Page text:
Crawl Space Insulation

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  #1  
Old 02-16-01, 06:36 AM
Guest
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My crawl space is directly below our main living area (kitchen, livingroom, etc..). This living area is the coldest in the house. I want to insulate the crawl space but cannot seem to get a feel for the right way to do it. The house is appr. 40yrs old and the crawl space is completely closed in and has a cement floor. There are currently 2 vents which are blocked by insulation. There are no signs of any moisture either past or present in the space. The walls are cement block covered by 1/2" black particle flake board like you would see behind aluminum siding. The above flooring has open joist some of which has piping and duct attached to the bottom of the joist. Should I insulate the joist or the walls. Given that there is no sign of moisture, do I need a vapor retardent? If I do insulate the joist, how should I deal with the ducts and pipes as they are secured to the bottom of the joist. Was splitting the atom this confusing?

Thanks,
 
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  #2  
Old 09-03-01, 04:06 PM
K
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Just came across this post and realized it's very similar to my situation. Anyone have any suggestions. RawRookie - what did you end up doing?
 
  #3  
Old 09-05-01, 08:30 AM
rbisys
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Several years ago I drveloped a system that performs superior to anything I had encountered.

You probably have FG between the joist at the ribbon board. Remove this as it is practically useless and can cause your rim board to rot out.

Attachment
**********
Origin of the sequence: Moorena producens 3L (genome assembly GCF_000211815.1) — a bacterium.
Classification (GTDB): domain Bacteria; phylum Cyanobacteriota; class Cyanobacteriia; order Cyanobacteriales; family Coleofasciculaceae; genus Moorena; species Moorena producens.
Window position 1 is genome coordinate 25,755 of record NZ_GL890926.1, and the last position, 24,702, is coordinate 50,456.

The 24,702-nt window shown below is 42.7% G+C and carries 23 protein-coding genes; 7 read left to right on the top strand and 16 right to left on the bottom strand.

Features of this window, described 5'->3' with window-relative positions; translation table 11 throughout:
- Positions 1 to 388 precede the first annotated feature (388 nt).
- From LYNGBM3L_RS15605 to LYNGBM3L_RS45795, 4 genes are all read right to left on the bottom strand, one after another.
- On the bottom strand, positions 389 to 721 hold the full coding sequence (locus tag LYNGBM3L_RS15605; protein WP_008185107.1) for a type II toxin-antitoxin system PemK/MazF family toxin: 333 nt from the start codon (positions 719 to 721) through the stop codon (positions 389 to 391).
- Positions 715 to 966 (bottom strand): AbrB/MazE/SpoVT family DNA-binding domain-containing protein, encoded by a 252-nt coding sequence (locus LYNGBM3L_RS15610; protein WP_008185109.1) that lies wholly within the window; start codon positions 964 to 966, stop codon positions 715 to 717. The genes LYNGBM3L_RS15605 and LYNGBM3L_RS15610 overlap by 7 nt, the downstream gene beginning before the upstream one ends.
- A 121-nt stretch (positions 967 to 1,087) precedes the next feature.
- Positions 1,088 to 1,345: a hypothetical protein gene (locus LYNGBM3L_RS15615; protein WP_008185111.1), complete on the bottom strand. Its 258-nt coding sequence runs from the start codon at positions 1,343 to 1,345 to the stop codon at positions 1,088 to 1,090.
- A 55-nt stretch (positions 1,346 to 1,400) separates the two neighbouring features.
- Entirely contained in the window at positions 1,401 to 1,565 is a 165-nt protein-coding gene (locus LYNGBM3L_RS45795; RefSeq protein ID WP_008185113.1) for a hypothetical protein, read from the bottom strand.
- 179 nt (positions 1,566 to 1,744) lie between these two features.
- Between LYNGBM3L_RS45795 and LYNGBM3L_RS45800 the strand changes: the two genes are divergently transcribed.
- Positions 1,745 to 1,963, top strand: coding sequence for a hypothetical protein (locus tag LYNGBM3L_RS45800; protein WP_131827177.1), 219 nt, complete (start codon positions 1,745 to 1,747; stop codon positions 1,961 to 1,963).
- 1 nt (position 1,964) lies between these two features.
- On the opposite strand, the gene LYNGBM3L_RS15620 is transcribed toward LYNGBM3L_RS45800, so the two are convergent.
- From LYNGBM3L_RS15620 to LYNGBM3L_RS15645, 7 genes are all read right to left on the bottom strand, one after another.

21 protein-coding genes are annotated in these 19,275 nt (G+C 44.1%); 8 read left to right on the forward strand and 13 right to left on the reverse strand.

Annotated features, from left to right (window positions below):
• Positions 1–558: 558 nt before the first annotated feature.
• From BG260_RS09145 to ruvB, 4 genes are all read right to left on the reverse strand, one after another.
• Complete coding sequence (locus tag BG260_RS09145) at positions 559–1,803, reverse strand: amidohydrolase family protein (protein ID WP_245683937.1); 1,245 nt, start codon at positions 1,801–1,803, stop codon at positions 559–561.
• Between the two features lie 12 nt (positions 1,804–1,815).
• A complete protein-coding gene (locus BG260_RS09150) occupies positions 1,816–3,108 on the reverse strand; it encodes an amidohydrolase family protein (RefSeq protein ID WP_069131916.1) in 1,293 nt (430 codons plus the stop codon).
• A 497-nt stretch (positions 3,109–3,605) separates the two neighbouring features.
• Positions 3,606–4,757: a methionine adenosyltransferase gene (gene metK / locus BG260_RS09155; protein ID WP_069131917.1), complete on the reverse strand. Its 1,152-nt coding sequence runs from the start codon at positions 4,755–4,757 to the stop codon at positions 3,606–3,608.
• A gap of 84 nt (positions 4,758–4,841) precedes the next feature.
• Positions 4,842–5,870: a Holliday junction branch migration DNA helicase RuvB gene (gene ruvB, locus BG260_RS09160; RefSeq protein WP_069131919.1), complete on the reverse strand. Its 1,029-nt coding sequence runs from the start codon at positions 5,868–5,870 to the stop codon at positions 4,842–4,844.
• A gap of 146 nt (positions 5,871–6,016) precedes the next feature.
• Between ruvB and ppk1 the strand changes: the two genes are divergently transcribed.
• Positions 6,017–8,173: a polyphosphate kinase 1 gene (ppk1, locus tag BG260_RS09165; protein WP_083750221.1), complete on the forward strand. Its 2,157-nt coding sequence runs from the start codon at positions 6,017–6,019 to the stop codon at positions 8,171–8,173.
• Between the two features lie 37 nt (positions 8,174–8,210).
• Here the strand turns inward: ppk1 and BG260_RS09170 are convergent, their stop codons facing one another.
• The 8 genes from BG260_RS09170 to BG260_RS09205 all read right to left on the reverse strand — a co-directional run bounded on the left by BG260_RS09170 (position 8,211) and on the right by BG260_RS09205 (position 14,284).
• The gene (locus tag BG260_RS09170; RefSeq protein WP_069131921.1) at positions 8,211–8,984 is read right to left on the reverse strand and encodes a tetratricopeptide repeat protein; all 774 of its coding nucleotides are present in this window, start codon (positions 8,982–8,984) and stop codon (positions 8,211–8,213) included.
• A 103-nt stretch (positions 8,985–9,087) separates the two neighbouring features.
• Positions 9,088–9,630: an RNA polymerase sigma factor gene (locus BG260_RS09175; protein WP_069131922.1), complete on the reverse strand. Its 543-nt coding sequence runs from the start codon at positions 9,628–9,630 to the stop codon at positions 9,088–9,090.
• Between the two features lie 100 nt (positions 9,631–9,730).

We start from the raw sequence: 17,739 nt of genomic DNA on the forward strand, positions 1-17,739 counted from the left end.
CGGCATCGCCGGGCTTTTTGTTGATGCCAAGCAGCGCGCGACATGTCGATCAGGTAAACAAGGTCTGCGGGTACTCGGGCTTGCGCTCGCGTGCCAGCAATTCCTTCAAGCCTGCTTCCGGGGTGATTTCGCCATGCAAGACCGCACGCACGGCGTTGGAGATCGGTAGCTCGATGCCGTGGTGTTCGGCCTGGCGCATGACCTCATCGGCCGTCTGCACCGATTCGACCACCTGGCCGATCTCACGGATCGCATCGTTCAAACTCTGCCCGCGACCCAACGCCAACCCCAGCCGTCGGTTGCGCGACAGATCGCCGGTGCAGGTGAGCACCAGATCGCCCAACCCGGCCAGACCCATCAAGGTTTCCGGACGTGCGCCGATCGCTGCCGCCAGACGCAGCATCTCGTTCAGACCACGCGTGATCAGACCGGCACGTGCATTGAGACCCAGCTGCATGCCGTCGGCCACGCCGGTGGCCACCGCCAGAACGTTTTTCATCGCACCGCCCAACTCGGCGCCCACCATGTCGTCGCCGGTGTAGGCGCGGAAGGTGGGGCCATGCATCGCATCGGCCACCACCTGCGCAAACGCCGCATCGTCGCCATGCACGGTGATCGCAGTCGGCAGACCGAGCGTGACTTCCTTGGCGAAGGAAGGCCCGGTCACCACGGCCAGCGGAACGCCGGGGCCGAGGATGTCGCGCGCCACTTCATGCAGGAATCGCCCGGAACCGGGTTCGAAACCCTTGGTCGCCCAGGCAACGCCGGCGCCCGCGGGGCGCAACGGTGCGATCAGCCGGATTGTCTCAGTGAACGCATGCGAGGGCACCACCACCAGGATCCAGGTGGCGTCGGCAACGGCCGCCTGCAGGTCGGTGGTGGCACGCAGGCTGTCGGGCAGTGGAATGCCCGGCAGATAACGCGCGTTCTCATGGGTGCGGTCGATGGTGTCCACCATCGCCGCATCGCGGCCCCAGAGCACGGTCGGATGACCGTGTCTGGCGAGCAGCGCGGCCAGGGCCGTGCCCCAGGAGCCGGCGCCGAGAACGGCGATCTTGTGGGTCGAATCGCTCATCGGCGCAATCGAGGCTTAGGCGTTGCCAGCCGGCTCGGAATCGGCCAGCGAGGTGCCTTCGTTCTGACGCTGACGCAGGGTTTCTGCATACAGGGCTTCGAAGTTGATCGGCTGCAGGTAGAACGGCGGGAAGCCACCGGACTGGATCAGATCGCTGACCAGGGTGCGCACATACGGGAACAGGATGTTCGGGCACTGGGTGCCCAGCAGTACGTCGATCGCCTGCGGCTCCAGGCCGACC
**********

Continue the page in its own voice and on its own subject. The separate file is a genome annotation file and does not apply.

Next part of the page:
This system does not require vents, so SEAL those.
Even if you do not see signs of WATER you still have moisture from the ground.

Install 2 layers of 4 mill plastic(crossed) over the gound with a 6" overlap of the seams. ONE layer going up the side wall and attached to the side of the top plate.

Install a 48" wide radiant barrierr (RB) around the perimeter, again, attached to the side of the top plate and let it hang down to the vapor barrier. Do not trim if the wall is shorter than 48", just pull the bottom edge towards the center to reduce the floor space area. The RB to use should be a plastic film with foil both sides. A paper base product is OK, the plastioc is easier to work with.

Cut RB pcs that are slightly larger than the space between the joists. Install them at te rim board, but, not on the rim board. Leave an air space.

Although I have not done a crawl space with a concrete floor the results will be the same as a wood floor, unless the floor edge is not insulated to the outside. And that could affect the results regardless of what you do.

The results are that you will not have to worry about frozen pipes. The crawl space temperature should be within 5 degrees of the upstairs. If you have had mildew in the rugs, that should go away. Because of the floor mass you might have to put a RB over the plastic to further warm up the concrete. This has never been required with a wood floor.

Thank you for considering my personal opinion. If you have any further questions or material scource problems, let me know.

In your search engine, enter: "radiant barrier insulation" or reflective insulations".

By the way I'm in the St. louis area and it gets cold here too. And yes this is much better tan foam.





 
  #4  
Old 09-09-01, 09:00 AM
george703
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good question

I too am having problems figuring the best way to procced in this situation. I just read that after putting down a vapor barrier, you should run batts down the walls and about 2 feet on to the floor all the way around. This apparently provides you with a envelope of air in the crawlspace to insulate the floor above. Unfortunatly, I'm not clear on which way the vapor barrier on the batts should be. Normally toward the heated part, but here there will already be the plastic against one side. Anyway, hope this helps and hope this encourages a more knowedgeable response.
 
  #5  
Old 09-09-01, 03:53 PM
K
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George,